Tuesday, 2 March 2010

Life as a male impersonator

Useless at passing, me. Yet I'm better than awesome at passing. Huh?
    My "girl" always feels to me like a character from the 1980s BBC sit-com 'Allo 'Allo. No doubt one of the British airmen involved in yet another hilarious rescue plan involving dressing as a nanny and wheeling a pram containing the Fallen Madonna with the Big Boobies by Van Klomp, all the while pursued by a comedy SS officer dressed as a nun. (if you have no idea, Google it, if you think the show is in bad taste/not very funny, then yes and yes.) I've accepted this, though not without occasional heartache, and moved on.
    Meanwhile, my "boy" is an Oscar winning performance. Blimey I do the passing as bloke thing well! I don't mean the day to day living, being there for my wife, drying the dishes or throwing out the trash, I mean the "one of the boys" thing, the harmless and non-threatening loud ribaldry and general tomfoolery of everyday bloke-dom in a world of other blokes. Damn it, I can swagger as a bloke! I'm not really like that though, it's a strategy that's evolved through a combination of exhibitionism and self-defence. Sometimes a voice inside me will say "Did I really say that?". If I'm so good at it and I'm transgendered, I have to ask, are all the other ribalds also TG underneath and busily hamming it up for the outside world? That would be a turn-up for the books!
    Being good at something can feel rewarding. I haven't always been good at life, but as I've grown up I've slipped into this slightly larger-than-life bloke character when I'm with other blokes. Yes, it's camouflage, but it can be mighty comfortable camouflage at times.
    A transgendered female hamming it up passing as the bloke she looks like is all a little Victor Victoria, but since I'm stuck with the role and I'm kinda good at it, I think I can run with it when I need to. The unfortunate feature of being born transgendered is that just as I'll never know what it is like to grow up with a female body I'll also never know what it is to be completely at home with what I've grown up with. Such a waste in a way that the physical ability to be so effectively a bloke should be given to someone in that situation.

9 comments:

  1. It's a bit like watching the local rugby team climb into drag for charity or whatever. You just know there's one of them really not wanting to take the dress off...

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  2. I have no swagger to speak of, but I'm pretty convincing in my dudedom. Not much swish at all.

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  3. In the UK I just do the quiet geek in the corner. It's useful having a career where being socially inept is almost expected :)

    In Holland I do a bit of the whole 'One of the boys', but I can't do it well (and certainly can't swagger :) ) I basically had to learn when I left all my family and friends behind - or face a very lonely life with no one to speak to outside of work.

    As for the Rugby boys and the charity do's. Mrs Stace is convinced from watching the BBC that all UK men like wearing dresses as there is no shortage of crossdressing whenever there is a charity show on :)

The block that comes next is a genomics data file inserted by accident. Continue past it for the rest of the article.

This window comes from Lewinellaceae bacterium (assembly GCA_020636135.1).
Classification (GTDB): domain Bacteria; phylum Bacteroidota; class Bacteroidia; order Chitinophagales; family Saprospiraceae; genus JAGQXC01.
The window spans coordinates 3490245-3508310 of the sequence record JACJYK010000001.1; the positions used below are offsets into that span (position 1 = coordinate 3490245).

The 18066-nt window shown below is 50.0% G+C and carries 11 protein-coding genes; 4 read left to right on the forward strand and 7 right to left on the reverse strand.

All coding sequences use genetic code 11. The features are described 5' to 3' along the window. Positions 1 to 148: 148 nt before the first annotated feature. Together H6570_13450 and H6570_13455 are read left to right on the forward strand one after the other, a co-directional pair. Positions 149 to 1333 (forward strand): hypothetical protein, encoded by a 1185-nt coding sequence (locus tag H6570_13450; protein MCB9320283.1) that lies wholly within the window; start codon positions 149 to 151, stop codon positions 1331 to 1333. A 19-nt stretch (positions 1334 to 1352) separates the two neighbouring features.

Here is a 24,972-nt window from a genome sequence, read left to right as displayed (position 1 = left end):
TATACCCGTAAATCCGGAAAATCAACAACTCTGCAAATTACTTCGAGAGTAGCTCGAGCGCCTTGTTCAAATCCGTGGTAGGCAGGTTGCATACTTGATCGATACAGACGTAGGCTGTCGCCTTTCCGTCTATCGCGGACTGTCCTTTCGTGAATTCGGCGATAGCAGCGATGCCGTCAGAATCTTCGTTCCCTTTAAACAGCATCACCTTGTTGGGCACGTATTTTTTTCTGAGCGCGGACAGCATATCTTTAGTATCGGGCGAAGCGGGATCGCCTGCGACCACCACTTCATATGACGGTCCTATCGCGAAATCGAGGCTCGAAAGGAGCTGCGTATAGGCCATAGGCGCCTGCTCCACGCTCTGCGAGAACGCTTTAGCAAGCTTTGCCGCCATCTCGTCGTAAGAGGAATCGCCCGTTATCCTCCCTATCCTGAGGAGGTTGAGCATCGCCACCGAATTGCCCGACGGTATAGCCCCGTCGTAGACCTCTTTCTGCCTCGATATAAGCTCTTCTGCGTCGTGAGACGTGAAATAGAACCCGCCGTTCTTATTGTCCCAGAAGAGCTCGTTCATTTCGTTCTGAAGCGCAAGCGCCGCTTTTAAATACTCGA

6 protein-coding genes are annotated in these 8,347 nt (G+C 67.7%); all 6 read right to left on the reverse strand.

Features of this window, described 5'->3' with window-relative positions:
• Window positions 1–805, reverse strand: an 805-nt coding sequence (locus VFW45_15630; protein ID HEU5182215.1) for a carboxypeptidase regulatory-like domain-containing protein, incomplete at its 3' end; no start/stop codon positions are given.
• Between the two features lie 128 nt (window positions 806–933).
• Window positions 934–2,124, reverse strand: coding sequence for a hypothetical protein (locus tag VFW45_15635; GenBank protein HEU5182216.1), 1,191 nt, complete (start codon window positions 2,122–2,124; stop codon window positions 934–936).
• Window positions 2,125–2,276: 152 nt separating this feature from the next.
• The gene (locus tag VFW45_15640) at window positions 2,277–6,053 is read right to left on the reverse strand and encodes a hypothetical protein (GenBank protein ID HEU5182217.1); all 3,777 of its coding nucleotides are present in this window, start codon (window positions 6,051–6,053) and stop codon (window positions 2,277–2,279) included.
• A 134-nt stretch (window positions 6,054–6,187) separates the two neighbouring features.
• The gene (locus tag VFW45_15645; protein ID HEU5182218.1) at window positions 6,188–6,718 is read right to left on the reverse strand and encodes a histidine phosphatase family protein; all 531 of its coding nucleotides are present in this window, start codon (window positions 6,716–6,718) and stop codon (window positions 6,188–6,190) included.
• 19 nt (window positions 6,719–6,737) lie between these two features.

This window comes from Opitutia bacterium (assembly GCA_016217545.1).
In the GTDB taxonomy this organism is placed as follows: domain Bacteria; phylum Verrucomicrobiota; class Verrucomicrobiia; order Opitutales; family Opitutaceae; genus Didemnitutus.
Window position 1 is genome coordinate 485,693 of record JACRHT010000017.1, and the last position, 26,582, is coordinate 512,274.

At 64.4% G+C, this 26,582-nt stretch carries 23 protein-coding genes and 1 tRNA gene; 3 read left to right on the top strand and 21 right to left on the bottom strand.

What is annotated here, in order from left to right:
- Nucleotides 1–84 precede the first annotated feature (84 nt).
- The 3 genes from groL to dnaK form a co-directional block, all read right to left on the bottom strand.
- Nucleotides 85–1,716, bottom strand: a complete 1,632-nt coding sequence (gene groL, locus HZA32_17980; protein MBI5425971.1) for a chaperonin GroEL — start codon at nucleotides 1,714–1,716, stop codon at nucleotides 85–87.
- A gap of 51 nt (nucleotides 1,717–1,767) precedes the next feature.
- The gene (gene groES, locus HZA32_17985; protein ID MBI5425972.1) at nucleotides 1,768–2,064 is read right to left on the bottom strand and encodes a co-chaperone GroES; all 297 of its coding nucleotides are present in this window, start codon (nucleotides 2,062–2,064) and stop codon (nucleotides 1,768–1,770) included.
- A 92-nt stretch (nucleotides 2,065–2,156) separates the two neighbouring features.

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  4. I was astounded at how awful 'Allo 'Allo was when it came out. A bit like panto- something to offend everyone... there is a bit of cross-dressing among escaped airmen in One Of Our Aircraft Is Missing, as I recall.
    I knew a few chaps who liked putting frocks on- oddly, they kind of stopped doing it when I came out. Go figure... I met a young person at a reading last week, who intends to join the Army because she likes doing male drag (and hey, maybe some othere reasons too :-). I can dig that. I really liked my ATC uniform for the same reasons

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  5. @Cathy: ...or in my case, that one of them's worried they've made rather too good a job of it!

    @Leslie: It's a by-product of being too loud for my own good. Sometimes I really wish I could swish.

    @Stace: I do the noisy geek in the corner. I kinda wish I was the stereotype of social ineptness at times, it might mean I was put in front of customers a little less often.

    Mrs Stace obviously has our measure :)

    @Dru: I remember finding 'Allo 'Allo funny as a spotty young oik, then being appalled when I saw some of the re-runs. Teenage humour sums it up.

    I know one guy who's all-too-eager to leap into a dress and I suspect but have no proof that he's at the confused stage. He's a motorcyclist of the much more bad-ass persuasion than I am so I think his inner conflicts may be greater than mine have been.

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  6. Unfortunately, I've found that I've lost the ability to imitate a lot of male behaviors, like swaggering, and appearing physically intimidating. Just becomes very hard to dredge them up once you haven't used them in a long time for over-compensation, or to disguise how you really feel.

    I recommend bringing them out and practicing them frequently. It's a shame to lose them, since they can be helpful at times.

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  7. Unfortunately looking physically intimidating is something that comes all too easily to me, even when I don't want to. I wish I could lose it, sometimes.

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  8. I've often blogged about this. I can really put on a show. I have it down to a science. All as a way to make sure no one ever sees the femme side of me. I sometimes slip, however, and let her out at the worst possible time.

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  9. Mine sometimes slips out too. I know one female ex-colleague regards me as a bit of a Jeckyl-and-Hyde, she's told me so. Oops.

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